New Mexico

Things to do in New Mexico

Skiing and snowboarding lovers know that one of the best things to do in New Mexico is pay a visit to the Taos Mountains. After hitting the slopes, travelers can make their way into town where there are more than three-dozen art galleries.

Travelers wondering what to do in New Mexico should look into spending several days in Santa Fe. The city has a variety of art shops, food offerings, and museums. The New Mexico History Museum delves into more than 500 years of American West history. Visitors delve into the history of the state’s native people, the Spanish colonists, outlaws, the railroad and more. For those who enjoy dancing the night away, one of the most fun things to do in New Mexico is take part in Moreno Valley Cowboy Evenings. The event takes place throughout the summer months at the beautiful Bobcat Pass where the elevation is an incredible 9820 feet. The evening includes live musical entertainment and delicious food like ranch biscuits, cowboy beans, and fresh cinnamon rolls.

One of the top destinations in New Mexico is Carlsbad Caverns. The natural limestone chamber is one of the largest in North America. The jaw-dropping limestone formations within the cave makes this national park a must-see spot. Hikers who want to know what to do in New Mexico should visit Chaco Canyon Overlook. Located outside of Albuquerque, the short, easy trail ends in scenic views of the Fajada Butte and the Chaco Canyon.

The 6,290-foot-high peak is a landmark along the Old Santa Fe Trail.

This National Historic Landmark, in Sky City Pueblo, was made using more than 20,000 tons of earth and stone over the course of a decade (1629-1640).

Gather the children to the historic lodge’s on Saturday evenings to catch the Chuckwagon Cowboy Dinner show. Here, Wild West tales are told through guitar music and song as you dig into hearty ranch-hand staples like beef brisket, beans, and corn bread.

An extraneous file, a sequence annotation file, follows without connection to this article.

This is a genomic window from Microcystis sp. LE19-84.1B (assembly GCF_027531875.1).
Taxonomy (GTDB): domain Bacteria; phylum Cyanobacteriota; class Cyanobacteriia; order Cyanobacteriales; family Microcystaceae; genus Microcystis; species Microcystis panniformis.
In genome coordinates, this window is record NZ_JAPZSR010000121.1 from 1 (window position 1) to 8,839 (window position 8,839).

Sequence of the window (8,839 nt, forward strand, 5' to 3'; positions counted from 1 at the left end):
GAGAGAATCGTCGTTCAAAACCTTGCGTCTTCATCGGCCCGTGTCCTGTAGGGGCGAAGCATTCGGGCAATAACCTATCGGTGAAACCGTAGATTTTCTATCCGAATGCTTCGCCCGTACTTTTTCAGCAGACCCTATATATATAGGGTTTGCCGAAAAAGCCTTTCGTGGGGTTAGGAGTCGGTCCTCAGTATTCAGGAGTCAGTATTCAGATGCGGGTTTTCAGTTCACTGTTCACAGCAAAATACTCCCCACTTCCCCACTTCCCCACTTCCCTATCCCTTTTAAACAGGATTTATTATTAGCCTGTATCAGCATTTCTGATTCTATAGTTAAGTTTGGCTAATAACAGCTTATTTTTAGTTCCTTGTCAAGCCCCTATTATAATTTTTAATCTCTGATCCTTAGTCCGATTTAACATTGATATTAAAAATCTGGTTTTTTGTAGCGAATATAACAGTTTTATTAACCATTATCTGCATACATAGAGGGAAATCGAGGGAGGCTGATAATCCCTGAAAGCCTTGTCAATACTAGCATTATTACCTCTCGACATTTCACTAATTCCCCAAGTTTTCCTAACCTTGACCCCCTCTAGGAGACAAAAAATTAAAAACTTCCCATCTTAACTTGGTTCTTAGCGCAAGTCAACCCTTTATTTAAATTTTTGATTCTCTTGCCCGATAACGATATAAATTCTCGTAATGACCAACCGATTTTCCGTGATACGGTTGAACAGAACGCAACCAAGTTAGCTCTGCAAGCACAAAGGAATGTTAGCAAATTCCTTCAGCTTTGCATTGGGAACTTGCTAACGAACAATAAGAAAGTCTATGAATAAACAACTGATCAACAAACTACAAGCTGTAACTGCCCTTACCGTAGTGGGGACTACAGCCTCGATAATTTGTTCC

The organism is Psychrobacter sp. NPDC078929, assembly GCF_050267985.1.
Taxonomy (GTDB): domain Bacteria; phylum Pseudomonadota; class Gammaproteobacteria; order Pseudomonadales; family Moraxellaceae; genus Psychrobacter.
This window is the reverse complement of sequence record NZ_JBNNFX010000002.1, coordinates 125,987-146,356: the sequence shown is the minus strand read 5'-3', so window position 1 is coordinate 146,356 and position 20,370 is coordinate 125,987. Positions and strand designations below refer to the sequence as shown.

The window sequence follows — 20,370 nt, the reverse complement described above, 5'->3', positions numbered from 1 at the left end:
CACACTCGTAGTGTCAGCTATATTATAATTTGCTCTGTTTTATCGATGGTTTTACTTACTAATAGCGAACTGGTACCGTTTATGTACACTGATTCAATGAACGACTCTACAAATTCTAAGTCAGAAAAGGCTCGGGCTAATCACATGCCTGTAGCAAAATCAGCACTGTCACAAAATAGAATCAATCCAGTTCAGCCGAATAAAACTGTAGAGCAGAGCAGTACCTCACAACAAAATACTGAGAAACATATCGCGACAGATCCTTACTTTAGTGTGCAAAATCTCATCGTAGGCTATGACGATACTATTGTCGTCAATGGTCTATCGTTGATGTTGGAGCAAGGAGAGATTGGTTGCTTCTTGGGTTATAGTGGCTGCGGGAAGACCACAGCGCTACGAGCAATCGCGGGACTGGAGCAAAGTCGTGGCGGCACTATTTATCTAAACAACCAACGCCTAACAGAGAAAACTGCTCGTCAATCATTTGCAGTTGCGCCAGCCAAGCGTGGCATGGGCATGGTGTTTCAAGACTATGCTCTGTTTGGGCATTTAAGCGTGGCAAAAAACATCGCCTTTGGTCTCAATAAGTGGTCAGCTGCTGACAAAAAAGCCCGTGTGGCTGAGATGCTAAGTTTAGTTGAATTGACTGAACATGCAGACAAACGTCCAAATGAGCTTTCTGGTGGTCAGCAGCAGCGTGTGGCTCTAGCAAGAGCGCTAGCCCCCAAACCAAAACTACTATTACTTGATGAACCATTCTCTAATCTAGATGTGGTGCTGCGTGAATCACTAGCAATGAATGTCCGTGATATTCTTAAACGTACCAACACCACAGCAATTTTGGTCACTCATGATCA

Eight miles off Interstate 25, Bosque del Apache is an oasis of dirt roads, meadows, and marshes.

The hub of Santa Fe’s avant-garde art scene, this nonprofit contemporary museum has hosted seven biennials, among the nation's only modern art biennials featuring international artists since 1995.

Learn about the settlement of the Santa Fe Trail at Fort Union National Monument, the largest fort from America’s late-19th-century frontier period.

Drive through the chichi-rustic village of Tesuque, just north of town, to reach this vast sculpture gallery and working bronze foundry. Stroll the lawns and gardens and admire hulking statues and stabiles by more than 100 of the nation's most acclaimed contemporary sculptors.

Drive and walk through the glittering, 145,000-acre White Sands National Monument, the world’s largest expanse of gypsum sand dunes.

Arguably Santa Fe's most photographed building, this ornate Romanesque cathedral stands in grandiose contrast to much of the city's traditional Pueblo Revival architecture.

Take an early-morning hot-air balloon ride with Rainbow Ryders, whose tours traverse the Rio Grande and then soar high above the city and cloud-scraping Sandia Mountains.

Evoking the South Dakota Badlands, this New Mexico preserve has a stark, austere beauty. This park’s rugged volcanic terrain means there are few actual trails; stop by the ranger station to pick up a map.

The world descends on the mountain town of Taos for this annual music festival.

Blue Canyon Gallery is the first place you reach driving into Magdalena from Socorro—the gallery, a house, and a kiln. In the shop one finds pottery made by owner Barbara Moore, and jewelry made by Indians on the nearby Alamo Navajo Reservation.